Fire Puts Hydrogen-Powered Corolla Racer Out of Action

Matt Posky
by Matt Posky

Toyota’s hydrogen-powered GR Corolla caught fire while testing at Fuji International Speedway last week, putting the vehicle out of action for the foreseeable future. The #32 ORC Rookie GR Corolla H2 Concept was designed as a proof of concept that fuel-cell vehicles can make excellent racers, that Toyota’s pursuit of hydrogen power hasn’t been in vain, and that net-zero emissions are achievable.

It was also supposed to compete in the first round of the ENEOS Super Taikyu Series 2023 sponsored by Hankook this weekend. However, Toyota has elected to run with the gasoline-powered ORC Rookie GR Yaris while the hydrogen model remains out of action.


With numerous automakers once again praising hydrogen as an alternative energy option, the fire has stripped Toyota’s ability to brag that it was correct all along. Then again, race cars catch fire more often than you might imagine and this may not be indicative of any shortcomings with the technology. The manufacturer seems to be making this case, too. Based on this week’s press release, the alleged culprit was nothing more than a pipe fitting rattling loose after sustained testing.


From Toyota Gazoo Racing:


During a private test run at Fuji International Speedway on March 8, a vehicle fire occurred due to a hydrogen leak from a gaseous hydrogen pipe in the engine compartment. Consequently, we could not recover the vehicle in time and were forced to abandon the race. Instead, we plan to participate with the ORC ROOKIE GR Yaris (gasoline engine).
We apologize for the concern this may cause the many people looking forward to seeing the hydrogen-powered Corolla on the track.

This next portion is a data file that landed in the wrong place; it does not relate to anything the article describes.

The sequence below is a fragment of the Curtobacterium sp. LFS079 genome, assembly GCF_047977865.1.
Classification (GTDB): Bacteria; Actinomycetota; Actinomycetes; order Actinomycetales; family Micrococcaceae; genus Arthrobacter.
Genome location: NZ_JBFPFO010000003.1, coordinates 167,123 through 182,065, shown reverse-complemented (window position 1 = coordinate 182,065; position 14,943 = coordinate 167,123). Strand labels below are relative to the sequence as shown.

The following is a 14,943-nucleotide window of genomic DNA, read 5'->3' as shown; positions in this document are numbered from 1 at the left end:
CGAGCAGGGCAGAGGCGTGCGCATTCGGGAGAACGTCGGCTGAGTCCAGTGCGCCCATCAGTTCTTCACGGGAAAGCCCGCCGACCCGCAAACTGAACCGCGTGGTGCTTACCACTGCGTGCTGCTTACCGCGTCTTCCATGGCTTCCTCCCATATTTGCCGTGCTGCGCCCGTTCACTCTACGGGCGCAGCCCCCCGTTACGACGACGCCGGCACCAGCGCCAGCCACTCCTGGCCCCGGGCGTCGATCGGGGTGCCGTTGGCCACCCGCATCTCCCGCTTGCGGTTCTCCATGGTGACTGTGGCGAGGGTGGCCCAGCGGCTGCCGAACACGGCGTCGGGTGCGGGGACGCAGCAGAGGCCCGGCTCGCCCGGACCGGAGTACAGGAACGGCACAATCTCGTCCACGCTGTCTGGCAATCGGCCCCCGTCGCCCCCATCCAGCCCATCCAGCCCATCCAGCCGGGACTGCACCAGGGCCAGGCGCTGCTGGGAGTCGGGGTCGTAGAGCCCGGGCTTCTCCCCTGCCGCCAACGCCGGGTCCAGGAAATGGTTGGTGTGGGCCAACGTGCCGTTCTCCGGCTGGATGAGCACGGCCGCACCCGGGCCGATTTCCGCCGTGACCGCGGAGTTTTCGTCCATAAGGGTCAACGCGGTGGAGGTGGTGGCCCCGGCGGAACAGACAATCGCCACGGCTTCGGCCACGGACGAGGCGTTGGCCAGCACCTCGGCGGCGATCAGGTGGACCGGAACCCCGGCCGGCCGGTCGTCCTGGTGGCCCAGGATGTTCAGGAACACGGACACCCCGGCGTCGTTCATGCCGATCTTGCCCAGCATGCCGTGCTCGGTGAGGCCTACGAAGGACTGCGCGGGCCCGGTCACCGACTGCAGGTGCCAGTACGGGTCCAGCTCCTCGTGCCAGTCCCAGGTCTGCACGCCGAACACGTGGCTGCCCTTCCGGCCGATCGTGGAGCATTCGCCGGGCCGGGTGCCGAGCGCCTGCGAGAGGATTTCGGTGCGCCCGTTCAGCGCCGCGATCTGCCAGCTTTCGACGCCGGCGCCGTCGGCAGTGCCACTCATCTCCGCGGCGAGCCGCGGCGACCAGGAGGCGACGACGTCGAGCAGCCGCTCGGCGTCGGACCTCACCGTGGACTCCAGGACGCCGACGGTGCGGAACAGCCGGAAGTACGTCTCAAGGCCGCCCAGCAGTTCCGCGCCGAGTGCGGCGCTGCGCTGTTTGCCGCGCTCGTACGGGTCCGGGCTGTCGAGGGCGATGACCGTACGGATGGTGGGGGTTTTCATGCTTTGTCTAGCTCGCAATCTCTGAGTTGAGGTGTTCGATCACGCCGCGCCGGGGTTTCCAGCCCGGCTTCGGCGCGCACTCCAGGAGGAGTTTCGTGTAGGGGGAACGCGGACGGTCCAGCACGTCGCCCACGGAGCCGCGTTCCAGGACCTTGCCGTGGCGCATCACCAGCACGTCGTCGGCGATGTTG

The hydrogen-powered Corolla in the March 8 test run used liquid hydrogen. However, the vehicle fire was not directly caused by the fuel change from gaseous hydrogen to liquid hydrogen. The cause is seen to be the loosening of a piping joint from vehicle vibration, resulting in a hydrogen leak. As the piping joint is located near the engine, the leaked hydrogen ignited when heated.
It was found that the hydrogen leak sensor fail-safe functioned properly so that the hydrogen supply was shut off, avoiding a significant spread of the fire. As a result, the cabin was protected, and the safety measures for the occupants were confirmed.

The rest of the car wasn’t so lucky and sounds like it’s going to be out of commission for a while. Toyota’s racing team has said it would like to review the piping design that caused the hydrogen leak so that it can continue building safer vehicles.


While your author is ready to be skeptical about the future of hydrogen vehicles over questions pertaining to its lackluster fueling infrastructure and the fact that production uses methane gas while emitting a significant amount of carbon dioxide, it’s harder to chide Toyota for chasing down novel technologies. Even if green hydrogen (based around electrolysis using renewable energy sources) turns out to be impossible, it doesn’t seem fair to lambast someone for trying something new.


But this remains an embarrassing moment for one of the companies that haven’t given up on hydrogen-powered vehicles, as the general public won’t be looking at the efficiency breakdowns of hydrogen production. They’ll just look at the headline, note that a hydrogen-powered Toyota caught fire, and get on with their day a little more skeptical of the technology than they were before.

[Image: Toyota]

Become a TTAC insider. Get the latest news, features, TTAC takes, and everything else that gets to the truth about cars first by  subscribing to our newsletter.